Binomial Sums

The important binomial theorem states that

 sum_(k=0)^n(n; k)r^k=(1+r)^n.

Consider sums of powers of binomial coefficients

a_n^((r))=sum_(k=0)^(n)(n; k)^r

where _pF_q(a_1,...,a_p;b_1,...,b_q;z) is a generalized hypergeometric function. When they exist, the recurrence equations that give solutions to these equations can be generated quickly using Zeilberger's algorithm.

For r=1, the closed-form solution is given by


i.e., the powers of two. a_n^((1)) obeys the recurrence relation


For r=2, the closed-form solution is given by

 a_n^((2))=(2n; n).

i.e., the central binomial coefficients. a_n^((2)) obeys the recurrence relation


Franel (1894, 1895) was the first to obtain recurrences for a_n^((3)),


(Riordan 1980, p. 193; Barrucand 1975; Cusick 1989; Jin and Dickinson 2000), so a_n^((3)) are sometimes called Franel numbers. The sequence for a_n^((3)) cannot be expressed as a fixed number of hypergeometric terms (Petkovšek et al. 1996, p. 160), and therefore has no closed-form hypergeometric expression.

Franel (1894, 1895) was also the first to obtain the recurrence for a_n^((4)),


(Riordan 1980, p. 193; Jin and Dickinson 2000).

Perlstadt (1987) found recurrences of length 4 for r=5 and 6.


Schmidt and Yuan (1995) showed that the given recurrences for r=3, 4, 5, and 6 are minimal, are the minimal lengths for r>6 are at least 3. The following table summarizes the first few values of a_n^((r)) for small r.

1A0000791, 2, 4, 8, 16, 32, 64, ...
2A0009841, 2, 6, 20, 70, 252, 924, ...
3A0001721, 2, 10, 56, 346, 2252, ...
4A0052601, 2, 18, 164, 1810, 21252, ...
5A0052611, 2, 34, 488, 9826, 206252, ...

The corresponding alternating series is

b_n^((r))=sum_(k=0)^(n)(-1)^k(n; k)^r

The first few values are

={0 for n=2k-1; (-1)^k(2k; k) for n=2k
={0 for n=2k-1; ((-1)^k(3k)!)/((k!)^3) for n=2k,

where Gamma(z) is the gamma function, P_n(x) is a Legendre polynomial, and the odd terms of b_3(n) are given by de Bruijn's s(3,n) with alternating signs.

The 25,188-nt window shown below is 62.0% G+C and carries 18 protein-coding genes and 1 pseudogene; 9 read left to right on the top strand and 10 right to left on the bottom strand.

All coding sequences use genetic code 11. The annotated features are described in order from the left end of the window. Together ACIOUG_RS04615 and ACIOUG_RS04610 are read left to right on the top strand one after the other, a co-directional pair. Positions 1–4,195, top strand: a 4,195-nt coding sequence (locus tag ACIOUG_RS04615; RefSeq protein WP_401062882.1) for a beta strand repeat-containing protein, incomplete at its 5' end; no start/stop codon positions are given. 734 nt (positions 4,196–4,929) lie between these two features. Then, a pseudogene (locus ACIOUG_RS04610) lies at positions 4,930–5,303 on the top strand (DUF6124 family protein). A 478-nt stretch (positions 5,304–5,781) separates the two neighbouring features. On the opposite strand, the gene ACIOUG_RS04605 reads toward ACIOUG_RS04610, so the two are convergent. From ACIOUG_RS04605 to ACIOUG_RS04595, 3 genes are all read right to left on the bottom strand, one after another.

Zeilberger's algorithm can be used to find recurrence equations for the b_ns,


Sums of the form sum_(k=0)^(n)(n; k)k^r (Boros and Moll 2004, pp. 14-15) are given by

sum_(k=0)^(n)(n; k)=2^n
sum_(k=0)^(n)k(n; k)=2^(n-1)n
sum_(k=0)^(n)k^2(n; k)=2^(n-2)n(n+1)
sum_(k=0)^(n)k^3(n; k)=2^(n-3)n^2(n+3)
sum_(k=0)^(n)k^4(n; k)=2^(n-4)n(n+1)(n^2+5n-2)
sum_(k=0)^(n)k^5(n; k)=2^(n-5)n^2(n^3+10n^2+15n-10),

where the triangle of the coefficients of the right-hand polynomials (ignoring the even/odd terms n^2 and n(n+1)) are given by 1; 1, 3; 1, 5, -2; 1, 10, 15, -10; ... (OEIS A102573).

de Bruijn (1981) has considered the sum

 s(m,n)=sum_(k=0)^(2n)(-1)^(k+n)(2n; k)^m

for m,n>=1. This sum has closed form for m=1, 2, and 3,


the central binomial coefficient, giving 1, 2, 6, 20, 70, 252, 924, ... (OEIS A000984), and


giving 1, 6, 90, 1680, 36450, 756756, ... (OEIS A006480; Aizenberg and Yuzhakov 1984). However, there is no similar formula for m>=4 (de Bruijn 1981). The first few terms of s(4,n) are 1, 14, 786, 61340, 5562130, ... (OEIS A050983), and for s(5,n) are 1, 30, 5730, 1696800, 613591650, ... (OEIS A050984).

An interesting generalization of b_1(n) is given by

 sum_(k=0)^n(-1)^k(n; k)(x-k)^n=n!

for positive integer n and all x (Ruiz 1996). This identity is consequence of the fact the difference operator applied n times to a polynomial of degree n will result in n! times the leading coefficient of the polynomial. The above equation is just a special instance of this, with the general case obtained by replacing (x-k)^n by any polynomial P(x-k) of degree n with leading coefficient 1.

The infinite sum of inverse binomial coefficients has the analytic form

sum_(k=0)^(infty)1/((n; k))=_2F_1(1,1;-n;-1)

where _2F_1(a,b;c;x) is a hypergeometric function. In fact, in general,

 sum_(k=0)^infty1/((n; k)^p)=_(p+1)F_p(1,...,1_()_(p+1);-n,...,-n_()_(p);(-1)^p)


 sum_(k=0)^infty((-1)^k)/((n; k)^p)=_(p+1)F_p(1,...,1_()_(p+1);-n,...,-n_()_(p);(-1)^(p+1)).

Another interesting sum is


where Gamma(a,x) is an incomplete gamma function and |_x_| is the floor function. The first few terms for n=1, 2, ... are 2, 5, 16, 65, 326, ... (OEIS A000522).

A fascinating series of identities involving inverse central binomial coefficients times small powers are given by

sum_(n=1)^(infty)1/((2n; n))=1/(27)(2pisqrt(3)+9)
sum_(n=1)^(infty)1/(n(2n; n))=1/9pisqrt(3)
sum_(n=1)^(infty)1/(n^2(2n; n))=1/3zeta(2)=1/(18)pi^2
sum_(n=1)^(infty)1/(n^3(2n; n))=1/(18)pisqrt(3)[psi_1(1/3)-psi_1(2/3)]-4/3zeta(3)
sum_(n=1)^(infty)1/(n^4(2n; n))=(17)/(36)zeta(4)=(17)/(3240)pi^4
sum_(n=1)^(infty)1/(n^5(2n; n))=1/(432)pisqrt(3)[psi_3(1/3)-psi_3(2/3)]-(19)/3zeta(5)+1/9zeta(3)pi^2